I understand your arguments about this issue, but I still have to point out that CDs are outrageously overpriced.

And consumers want portable music media these days for their MP3 players, PDAs, etc. So, the music industry should come around and provide that for its customers.

This is a case where both sides are wrong.

The record industry has no claim to purity in this debate - they were CONVICTED of orchestrating a massive price-fixing scheme. Their anti-competitive maintenance of absurdly high CD prices is the engine behind illegal music downloading. Trusts are not legal or tolerated in a healthy capitalist system.

However, the anti-capitalism folks are also horribly wrong. Being in a band is hard work, and people deserve to be rewarded for their labor. We have ample evidence showing that socialism as a form of large-scale economic organization simply does not work. Wanting to have stuff without paying for it is the goal of every common thief.

Since both groups are highly disingenuous about their real motives and not to be trusted, in my opinion we really need both of them to balance each other out. Let the RIAA prosecute some of the worst abusers, and let the possibility of downloading help keep CD prices down to a somewhat reasonable level.

Of course the best solution would be for the Feds to vigorously enforce our existing anti-trust laws, but I'm not going to hold my breath on that one...

CDs are overpriced, as has been pointed out. Most of the money that consumers pay for major-label CDs won't go to the artists making the music. Artists with huge sales numbers profit from their CD sales, others don't (still talking about the majors.)

Whoever this lady is sounds irritating, and she's certainly making herself a good tarket for people on your side of the fence. So I'm not arguing in her support.

In fact I don't download much music at all. At some time in the past I used Napster, later some of the others, but I haven't done that for at least a year. I subscribe to e-music, 10 bucks a month for unlimited downloads of whatever they've got (including 1 Mountain Goats album, Tallahasee.) I've got a bigger CD/record/cassette collection than anyone I know. I don't get involved in this battle for anything to do with self-justification.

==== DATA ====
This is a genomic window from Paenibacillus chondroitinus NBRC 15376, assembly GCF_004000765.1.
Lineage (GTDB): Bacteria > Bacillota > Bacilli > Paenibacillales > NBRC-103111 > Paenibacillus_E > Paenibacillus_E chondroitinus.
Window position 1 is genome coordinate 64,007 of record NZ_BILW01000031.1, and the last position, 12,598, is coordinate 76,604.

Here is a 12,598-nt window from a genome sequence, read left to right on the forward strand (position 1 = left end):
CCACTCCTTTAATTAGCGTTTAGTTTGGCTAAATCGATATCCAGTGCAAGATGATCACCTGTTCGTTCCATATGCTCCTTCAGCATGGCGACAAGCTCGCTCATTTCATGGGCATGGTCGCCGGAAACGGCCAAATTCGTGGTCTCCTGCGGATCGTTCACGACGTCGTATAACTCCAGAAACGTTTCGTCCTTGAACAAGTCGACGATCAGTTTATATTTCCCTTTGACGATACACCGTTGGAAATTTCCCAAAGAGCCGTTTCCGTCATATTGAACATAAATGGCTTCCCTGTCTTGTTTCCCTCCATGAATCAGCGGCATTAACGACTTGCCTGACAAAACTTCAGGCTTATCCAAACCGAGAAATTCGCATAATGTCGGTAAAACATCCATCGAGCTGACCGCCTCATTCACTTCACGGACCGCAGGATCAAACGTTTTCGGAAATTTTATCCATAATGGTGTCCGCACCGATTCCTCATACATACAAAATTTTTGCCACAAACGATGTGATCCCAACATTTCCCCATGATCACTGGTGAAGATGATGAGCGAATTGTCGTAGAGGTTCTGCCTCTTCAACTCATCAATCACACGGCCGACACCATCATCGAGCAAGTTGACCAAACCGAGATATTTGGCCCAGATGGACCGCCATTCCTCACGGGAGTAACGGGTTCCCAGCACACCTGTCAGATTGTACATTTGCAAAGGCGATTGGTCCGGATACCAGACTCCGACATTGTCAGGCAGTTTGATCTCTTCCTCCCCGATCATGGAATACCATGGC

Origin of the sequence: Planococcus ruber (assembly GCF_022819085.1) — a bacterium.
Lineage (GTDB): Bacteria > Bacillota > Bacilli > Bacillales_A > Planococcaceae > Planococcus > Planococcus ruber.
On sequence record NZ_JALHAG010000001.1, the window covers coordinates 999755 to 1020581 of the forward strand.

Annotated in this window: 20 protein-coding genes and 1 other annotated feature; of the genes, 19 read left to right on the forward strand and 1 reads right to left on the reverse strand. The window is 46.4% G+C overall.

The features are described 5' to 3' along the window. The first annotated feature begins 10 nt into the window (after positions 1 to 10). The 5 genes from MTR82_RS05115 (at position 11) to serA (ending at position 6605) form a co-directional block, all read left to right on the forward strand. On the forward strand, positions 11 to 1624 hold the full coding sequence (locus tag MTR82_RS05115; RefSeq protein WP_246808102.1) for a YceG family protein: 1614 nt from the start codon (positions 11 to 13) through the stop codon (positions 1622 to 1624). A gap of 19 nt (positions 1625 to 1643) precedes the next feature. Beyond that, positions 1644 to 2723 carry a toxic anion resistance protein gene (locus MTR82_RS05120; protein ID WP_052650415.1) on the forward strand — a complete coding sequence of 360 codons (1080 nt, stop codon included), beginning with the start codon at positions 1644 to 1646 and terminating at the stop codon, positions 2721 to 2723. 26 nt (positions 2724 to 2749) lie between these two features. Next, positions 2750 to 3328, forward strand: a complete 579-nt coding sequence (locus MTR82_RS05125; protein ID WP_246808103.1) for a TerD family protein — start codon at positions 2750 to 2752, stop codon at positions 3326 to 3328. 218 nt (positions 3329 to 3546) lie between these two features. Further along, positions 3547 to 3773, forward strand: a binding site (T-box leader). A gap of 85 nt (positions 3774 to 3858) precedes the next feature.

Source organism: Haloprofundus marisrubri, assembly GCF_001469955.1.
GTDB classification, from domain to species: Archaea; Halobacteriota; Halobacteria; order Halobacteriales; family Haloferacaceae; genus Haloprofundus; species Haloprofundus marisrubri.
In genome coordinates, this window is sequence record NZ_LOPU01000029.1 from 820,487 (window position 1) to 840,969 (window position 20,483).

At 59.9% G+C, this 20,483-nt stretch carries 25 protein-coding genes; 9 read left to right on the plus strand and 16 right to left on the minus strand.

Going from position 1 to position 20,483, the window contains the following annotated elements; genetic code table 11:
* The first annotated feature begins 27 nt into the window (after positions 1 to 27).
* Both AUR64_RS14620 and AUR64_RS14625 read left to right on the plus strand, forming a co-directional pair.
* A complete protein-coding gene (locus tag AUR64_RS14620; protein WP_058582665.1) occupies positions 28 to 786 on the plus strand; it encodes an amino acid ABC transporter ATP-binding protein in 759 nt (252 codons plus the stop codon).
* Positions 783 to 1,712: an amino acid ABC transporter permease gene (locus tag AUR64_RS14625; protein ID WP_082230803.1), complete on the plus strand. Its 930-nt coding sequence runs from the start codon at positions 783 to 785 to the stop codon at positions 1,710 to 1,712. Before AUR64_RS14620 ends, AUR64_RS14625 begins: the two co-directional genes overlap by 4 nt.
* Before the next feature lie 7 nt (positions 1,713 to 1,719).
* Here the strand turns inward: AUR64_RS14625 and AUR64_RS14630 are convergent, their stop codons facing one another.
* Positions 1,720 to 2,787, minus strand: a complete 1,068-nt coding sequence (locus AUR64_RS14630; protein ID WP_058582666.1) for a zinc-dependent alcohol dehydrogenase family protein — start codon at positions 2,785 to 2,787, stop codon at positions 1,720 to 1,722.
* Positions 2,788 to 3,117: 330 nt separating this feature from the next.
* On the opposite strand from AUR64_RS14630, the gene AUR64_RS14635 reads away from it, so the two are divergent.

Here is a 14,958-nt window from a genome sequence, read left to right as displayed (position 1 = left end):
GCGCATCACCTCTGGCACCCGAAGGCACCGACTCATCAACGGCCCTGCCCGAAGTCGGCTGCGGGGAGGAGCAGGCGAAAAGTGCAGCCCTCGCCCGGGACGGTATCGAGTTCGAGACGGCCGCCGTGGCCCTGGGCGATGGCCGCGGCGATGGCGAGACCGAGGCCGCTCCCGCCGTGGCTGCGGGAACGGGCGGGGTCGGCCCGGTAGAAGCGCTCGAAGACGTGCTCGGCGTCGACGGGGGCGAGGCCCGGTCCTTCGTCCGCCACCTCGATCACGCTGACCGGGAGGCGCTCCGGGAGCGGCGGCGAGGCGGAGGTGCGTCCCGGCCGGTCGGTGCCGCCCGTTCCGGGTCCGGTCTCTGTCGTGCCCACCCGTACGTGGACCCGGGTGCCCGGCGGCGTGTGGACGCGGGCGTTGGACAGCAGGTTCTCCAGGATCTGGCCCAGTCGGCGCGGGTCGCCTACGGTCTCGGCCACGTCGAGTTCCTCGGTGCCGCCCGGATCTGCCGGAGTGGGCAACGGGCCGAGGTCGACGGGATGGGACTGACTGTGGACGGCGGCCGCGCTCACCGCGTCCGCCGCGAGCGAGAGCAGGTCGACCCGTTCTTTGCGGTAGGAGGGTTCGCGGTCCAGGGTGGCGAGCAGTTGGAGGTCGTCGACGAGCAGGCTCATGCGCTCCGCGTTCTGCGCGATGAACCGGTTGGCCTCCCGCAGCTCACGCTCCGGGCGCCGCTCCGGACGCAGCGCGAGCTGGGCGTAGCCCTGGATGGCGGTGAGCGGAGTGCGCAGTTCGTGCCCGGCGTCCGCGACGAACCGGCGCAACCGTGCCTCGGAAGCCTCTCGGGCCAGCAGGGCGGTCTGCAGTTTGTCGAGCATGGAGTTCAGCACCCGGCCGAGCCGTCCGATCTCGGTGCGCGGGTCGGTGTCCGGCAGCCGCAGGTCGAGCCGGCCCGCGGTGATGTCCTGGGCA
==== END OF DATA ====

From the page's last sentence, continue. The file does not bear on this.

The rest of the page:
Have you read what Janis Ian has to say? I know this is old news, and chances are you've seen it... here's the link in case:

Basically she's making a lot of good points from the perspective of a recording artist who doesn't agree with the RIAA. There are a lot more of us where she came from. My main problem (if it can be narrowed down to just one) is that RIAA is spearheading a propaganda-filled publicity campaign that really makes no sense; and they act as if they're speaking for musicians. They aren't.

The RIAA has done a lot of things, and tried and failed to do even more, that basically ignore the fact that there are a LOT of musicians who have nothing to do with them. Things such as putting taxes on blank tapes that supposedly go to recording artists in order to offset the losses that will surely be caused when all of these cassettes are used for what MUST be their only purpose, that being the pirating of music that their members hold a copyright on. No worry about those of us using cassettes in four-track machines to record our own works, and then the other cassettes we'll use to distribute that work on; no worry about those who make mixed tapes for their own use, or copies of their own CDs for their own use. Then there was the issue with online radio stations. The RIAA wanted money from them, from every one, for the privelege of broadcasting music online. Nevermind the stations who play solely independant music, all sent to them by musicians who really make music because they want people to actually HEAR it. (Thankfully the RIAA didn't get their way on that one, and an exception was made before the law passed; regardless, the stations that do have to pay the tax, and so pay the RIAA, still play music by artists not represented by the RIAA. They pay the tax for every song they play.)

These older issues were fought over exactly the same issues as the one we're talking about now. RIAA wants to shut down file trading sites, criminalize people who've got a boatload of mp3s up for distribution, regardless of any consideration that THEY DON'T REPRESENT EVERYONE WHOSE MUSIC IS AVAILABLE ONLINE. They're not looking out for the interest of musicians, they're being greedy. And "greedy" is still allowed to be a derogatory term, even if those who use it are most frequently pigeonholed as communists.

It turns out that there are a lot of people who, like you, don't download copyrighted music for free and think they're done with their responsibility to the artist. People who buy the CDs that contain the things they've downloaded that they really enjoy. Just as their are people, have ALWAYS been people, who buy singles or (today) entire CDs because there's a song they've heard on the radio that they enjoy. No doubt they could hear it every day. They could tape it off the radio. They could digitally record it off of digital radio. But that's not what happens; they buy the single, or the CD.